Leukemia Patient Cancer-Free After Immune Therapy

The Children's Hospital of Philadelphia's Stephen Grupp, MD, PhD, recently achieved a complete response in one of his patients by using an innovative treatment approach that involved reprogramming the child's own immune cells to attack an aggressive form of childhood leukemia, called acute lymphoblastic leukemia (ALL). Physicians can cure roughly 85 percent of ALL cases, but the remaining 15 percent of such cases resist standard therapy.

The prospects for 7-year-old Emma were grim when her cancer relapsed after she received the conventional treatment for ALL, the most common form of childhood leukemia and the most common childhood cancer. Faced with few viable treatment options, Dr. Grupp, director of Translational Research at the Center for Childhood Cancer Research, tried an experimental therapy using bioengineered T cells that were designed to multiply rapidly and destroy leukemia cells. Three weeks after the treatment, Emma's doctors found no evidence of cancer.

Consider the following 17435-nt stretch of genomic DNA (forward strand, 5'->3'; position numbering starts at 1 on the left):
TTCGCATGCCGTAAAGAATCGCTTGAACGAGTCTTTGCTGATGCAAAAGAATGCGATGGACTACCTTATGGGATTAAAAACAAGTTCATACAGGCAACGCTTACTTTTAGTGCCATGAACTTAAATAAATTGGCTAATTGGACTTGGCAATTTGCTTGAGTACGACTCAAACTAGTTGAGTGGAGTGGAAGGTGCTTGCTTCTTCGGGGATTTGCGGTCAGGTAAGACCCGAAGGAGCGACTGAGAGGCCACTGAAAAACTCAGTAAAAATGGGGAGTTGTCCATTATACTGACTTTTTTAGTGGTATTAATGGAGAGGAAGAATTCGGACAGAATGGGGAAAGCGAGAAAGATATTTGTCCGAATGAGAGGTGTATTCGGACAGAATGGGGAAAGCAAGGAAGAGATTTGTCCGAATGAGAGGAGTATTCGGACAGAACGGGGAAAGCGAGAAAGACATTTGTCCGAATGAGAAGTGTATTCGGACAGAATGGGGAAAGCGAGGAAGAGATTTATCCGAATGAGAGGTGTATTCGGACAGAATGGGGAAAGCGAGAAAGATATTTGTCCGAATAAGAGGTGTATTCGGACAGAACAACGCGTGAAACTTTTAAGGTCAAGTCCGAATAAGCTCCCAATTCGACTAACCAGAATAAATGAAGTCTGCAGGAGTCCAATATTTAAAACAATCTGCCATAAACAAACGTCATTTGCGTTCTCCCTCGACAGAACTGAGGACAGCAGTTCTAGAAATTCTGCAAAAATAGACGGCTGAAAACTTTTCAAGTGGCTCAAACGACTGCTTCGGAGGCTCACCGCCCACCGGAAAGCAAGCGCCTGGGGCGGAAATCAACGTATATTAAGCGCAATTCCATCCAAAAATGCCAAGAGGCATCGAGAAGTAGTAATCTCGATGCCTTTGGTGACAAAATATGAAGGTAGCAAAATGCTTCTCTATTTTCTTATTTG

The research by Dr. Grupp builds upon his ongoing collaboration with Penn scientists who originally developed the modified T cells as a treatment for B-cell leukemias. The Penn team, led by Carl H. June, MD,, reported on early results of a trial using this cell therapy in adult chronic lymphocytic leukemia patients in August 2011. Dr. Grupp and his colleagues at Penn then adapted the treatment for use in treatment-resistant ALL cases.

The therapy represents a new approach in cancer treatment. As the workhorses of the immune system, T cells recognize and attack invading disease cells. However, cancer cells fly under the radar of immune surveillance, evading detection by T cells. CAR T cells (chimeric antigen receptor T cells) are engineered to specifically target B cells, which become cancerous in certain leukemias like ALL and CLL, as well as types of lymphoma, another cancer of the immune cells.

For more information about the groundbreaking being done at the Center for Childhood Cancer Research, please visit the CCCR website,. And to watch a short film about Drs. Grupp and June's work, visit the CHOP Research Blog.